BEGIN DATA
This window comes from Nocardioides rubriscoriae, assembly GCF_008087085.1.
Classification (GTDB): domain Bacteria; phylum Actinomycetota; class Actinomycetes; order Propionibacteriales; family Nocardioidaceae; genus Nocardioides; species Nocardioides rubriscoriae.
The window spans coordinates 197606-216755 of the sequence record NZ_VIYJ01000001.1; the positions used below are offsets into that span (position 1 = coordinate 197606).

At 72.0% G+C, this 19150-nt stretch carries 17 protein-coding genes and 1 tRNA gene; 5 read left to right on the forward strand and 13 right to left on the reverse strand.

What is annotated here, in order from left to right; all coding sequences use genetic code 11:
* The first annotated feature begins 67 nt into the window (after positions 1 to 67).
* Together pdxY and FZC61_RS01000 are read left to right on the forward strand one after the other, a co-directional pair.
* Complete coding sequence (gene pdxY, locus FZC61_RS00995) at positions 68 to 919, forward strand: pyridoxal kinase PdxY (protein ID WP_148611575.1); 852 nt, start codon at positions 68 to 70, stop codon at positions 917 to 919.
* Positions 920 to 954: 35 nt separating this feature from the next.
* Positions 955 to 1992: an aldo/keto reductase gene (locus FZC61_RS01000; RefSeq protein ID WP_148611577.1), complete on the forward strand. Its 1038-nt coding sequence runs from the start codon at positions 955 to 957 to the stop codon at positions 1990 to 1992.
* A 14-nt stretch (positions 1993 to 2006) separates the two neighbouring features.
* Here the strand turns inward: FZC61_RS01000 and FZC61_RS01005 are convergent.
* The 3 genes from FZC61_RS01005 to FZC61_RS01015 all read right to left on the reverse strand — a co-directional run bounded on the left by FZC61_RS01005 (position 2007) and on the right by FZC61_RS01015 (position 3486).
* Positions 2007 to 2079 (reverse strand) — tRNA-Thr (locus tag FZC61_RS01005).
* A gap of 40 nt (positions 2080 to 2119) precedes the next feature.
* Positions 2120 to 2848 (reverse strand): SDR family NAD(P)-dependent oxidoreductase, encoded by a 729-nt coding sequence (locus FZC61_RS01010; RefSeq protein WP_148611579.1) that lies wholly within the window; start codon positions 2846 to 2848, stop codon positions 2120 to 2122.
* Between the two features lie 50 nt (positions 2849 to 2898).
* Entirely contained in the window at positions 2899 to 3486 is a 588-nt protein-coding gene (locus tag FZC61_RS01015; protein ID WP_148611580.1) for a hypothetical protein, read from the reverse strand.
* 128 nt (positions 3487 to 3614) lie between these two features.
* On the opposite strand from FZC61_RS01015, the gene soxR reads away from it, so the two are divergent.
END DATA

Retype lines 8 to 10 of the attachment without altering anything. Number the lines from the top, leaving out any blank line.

* Complete coding sequence (gene pdxY, locus FZC61_RS00995) at positions 68 to 919, forward strand: pyridoxal kinase PdxY (protein ID WP_148611575.1); 852 nt, start codon at positions 68 to 70, stop codon at positions 917 to 919.
* Positions 920 to 954: 35 nt separating this feature from the next.
* Positions 955 to 1992: an aldo/keto reductase gene (locus FZC61_RS01000; RefSeq protein ID WP_148611577.1), complete on the forward strand. Its 1038-nt coding sequence runs from the start codon at positions 955 to 957 to the stop codon at positions 1990 to 1992.